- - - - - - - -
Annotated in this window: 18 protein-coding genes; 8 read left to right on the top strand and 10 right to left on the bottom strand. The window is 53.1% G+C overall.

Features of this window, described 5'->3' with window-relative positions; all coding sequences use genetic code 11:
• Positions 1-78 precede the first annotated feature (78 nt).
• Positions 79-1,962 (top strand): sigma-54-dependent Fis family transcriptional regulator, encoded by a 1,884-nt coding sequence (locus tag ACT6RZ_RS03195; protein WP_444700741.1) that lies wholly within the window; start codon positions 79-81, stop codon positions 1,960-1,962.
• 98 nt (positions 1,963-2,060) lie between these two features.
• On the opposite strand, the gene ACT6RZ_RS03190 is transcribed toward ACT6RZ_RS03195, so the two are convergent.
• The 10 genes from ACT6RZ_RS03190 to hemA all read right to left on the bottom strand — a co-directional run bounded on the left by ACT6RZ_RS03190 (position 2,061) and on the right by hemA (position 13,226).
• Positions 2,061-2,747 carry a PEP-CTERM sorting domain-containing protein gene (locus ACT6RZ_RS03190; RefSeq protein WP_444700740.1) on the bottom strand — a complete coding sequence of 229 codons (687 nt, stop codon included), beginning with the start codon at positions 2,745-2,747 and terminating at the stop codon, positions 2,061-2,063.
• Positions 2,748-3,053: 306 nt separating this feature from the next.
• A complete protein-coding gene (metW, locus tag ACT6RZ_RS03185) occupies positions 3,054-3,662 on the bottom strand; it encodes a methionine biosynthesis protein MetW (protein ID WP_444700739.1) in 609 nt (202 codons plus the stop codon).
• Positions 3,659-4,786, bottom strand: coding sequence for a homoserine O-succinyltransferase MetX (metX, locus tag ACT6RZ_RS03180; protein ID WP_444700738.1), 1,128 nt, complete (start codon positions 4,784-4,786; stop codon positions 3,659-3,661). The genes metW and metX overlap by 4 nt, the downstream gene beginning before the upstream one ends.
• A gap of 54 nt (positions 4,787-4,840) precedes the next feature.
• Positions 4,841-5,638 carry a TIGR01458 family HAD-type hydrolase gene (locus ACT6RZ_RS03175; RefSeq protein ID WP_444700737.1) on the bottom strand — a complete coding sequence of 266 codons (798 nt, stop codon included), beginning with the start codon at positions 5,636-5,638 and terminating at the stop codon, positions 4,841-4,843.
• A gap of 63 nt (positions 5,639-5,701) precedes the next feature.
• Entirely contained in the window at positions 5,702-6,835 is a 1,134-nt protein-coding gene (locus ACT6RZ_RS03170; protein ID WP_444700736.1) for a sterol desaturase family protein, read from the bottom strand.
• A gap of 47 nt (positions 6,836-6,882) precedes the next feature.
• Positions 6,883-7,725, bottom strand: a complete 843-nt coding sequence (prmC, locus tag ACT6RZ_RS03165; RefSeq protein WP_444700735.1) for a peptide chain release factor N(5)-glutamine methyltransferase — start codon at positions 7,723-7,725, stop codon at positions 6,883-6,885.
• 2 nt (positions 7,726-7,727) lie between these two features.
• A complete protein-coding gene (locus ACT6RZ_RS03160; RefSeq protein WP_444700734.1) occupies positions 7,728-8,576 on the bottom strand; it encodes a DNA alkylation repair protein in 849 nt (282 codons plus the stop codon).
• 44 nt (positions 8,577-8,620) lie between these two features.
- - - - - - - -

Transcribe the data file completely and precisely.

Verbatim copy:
Annotated in this window: 18 protein-coding genes; 8 read left to right on the top strand and 10 right to left on the bottom strand. The window is 53.1% G+C overall.

Features of this window, described 5'->3' with window-relative positions; all coding sequences use genetic code 11:
• Positions 1-78 precede the first annotated feature (78 nt).
• Positions 79-1,962 (top strand): sigma-54-dependent Fis family transcriptional regulator, encoded by a 1,884-nt coding sequence (locus tag ACT6RZ_RS03195; protein WP_444700741.1) that lies wholly within the window; start codon positions 79-81, stop codon positions 1,960-1,962.
• 98 nt (positions 1,963-2,060) lie between these two features.
• On the opposite strand, the gene ACT6RZ_RS03190 is transcribed toward ACT6RZ_RS03195, so the two are convergent.
• The 10 genes from ACT6RZ_RS03190 to hemA all read right to left on the bottom strand — a co-directional run bounded on the left by ACT6RZ_RS03190 (position 2,061) and on the right by hemA (position 13,226).
• Positions 2,061-2,747 carry a PEP-CTERM sorting domain-containing protein gene (locus ACT6RZ_RS03190; RefSeq protein WP_444700740.1) on the bottom strand — a complete coding sequence of 229 codons (687 nt, stop codon included), beginning with the start codon at positions 2,745-2,747 and terminating at the stop codon, positions 2,061-2,063.
• Positions 2,748-3,053: 306 nt separating this feature from the next.
• A complete protein-coding gene (metW, locus tag ACT6RZ_RS03185) occupies positions 3,054-3,662 on the bottom strand; it encodes a methionine biosynthesis protein MetW (protein ID WP_444700739.1) in 609 nt (202 codons plus the stop codon).
• Positions 3,659-4,786, bottom strand: coding sequence for a homoserine O-succinyltransferase MetX (metX, locus tag ACT6RZ_RS03180; protein ID WP_444700738.1), 1,128 nt, complete (start codon positions 4,784-4,786; stop codon positions 3,659-3,661). The genes metW and metX overlap by 4 nt, the downstream gene beginning before the upstream one ends.
• A gap of 54 nt (positions 4,787-4,840) precedes the next feature.
• Positions 4,841-5,638 carry a TIGR01458 family HAD-type hydrolase gene (locus ACT6RZ_RS03175; RefSeq protein ID WP_444700737.1) on the bottom strand — a complete coding sequence of 266 codons (798 nt, stop codon included), beginning with the start codon at positions 5,636-5,638 and terminating at the stop codon, positions 4,841-4,843.
• A gap of 63 nt (positions 5,639-5,701) precedes the next feature.
• Entirely contained in the window at positions 5,702-6,835 is a 1,134-nt protein-coding gene (locus ACT6RZ_RS03170; protein ID WP_444700736.1) for a sterol desaturase family protein, read from the bottom strand.
• A gap of 47 nt (positions 6,836-6,882) precedes the next feature.
• Positions 6,883-7,725, bottom strand: a complete 843-nt coding sequence (prmC, locus tag ACT6RZ_RS03165; RefSeq protein WP_444700735.1) for a peptide chain release factor N(5)-glutamine methyltransferase — start codon at positions 7,723-7,725, stop codon at positions 6,883-6,885.
• 2 nt (positions 7,726-7,727) lie between these two features.
• A complete protein-coding gene (locus ACT6RZ_RS03160; RefSeq protein WP_444700734.1) occupies positions 7,728-8,576 on the bottom strand; it encodes a DNA alkylation repair protein in 849 nt (282 codons plus the stop codon).
• 44 nt (positions 8,577-8,620) lie between these two features.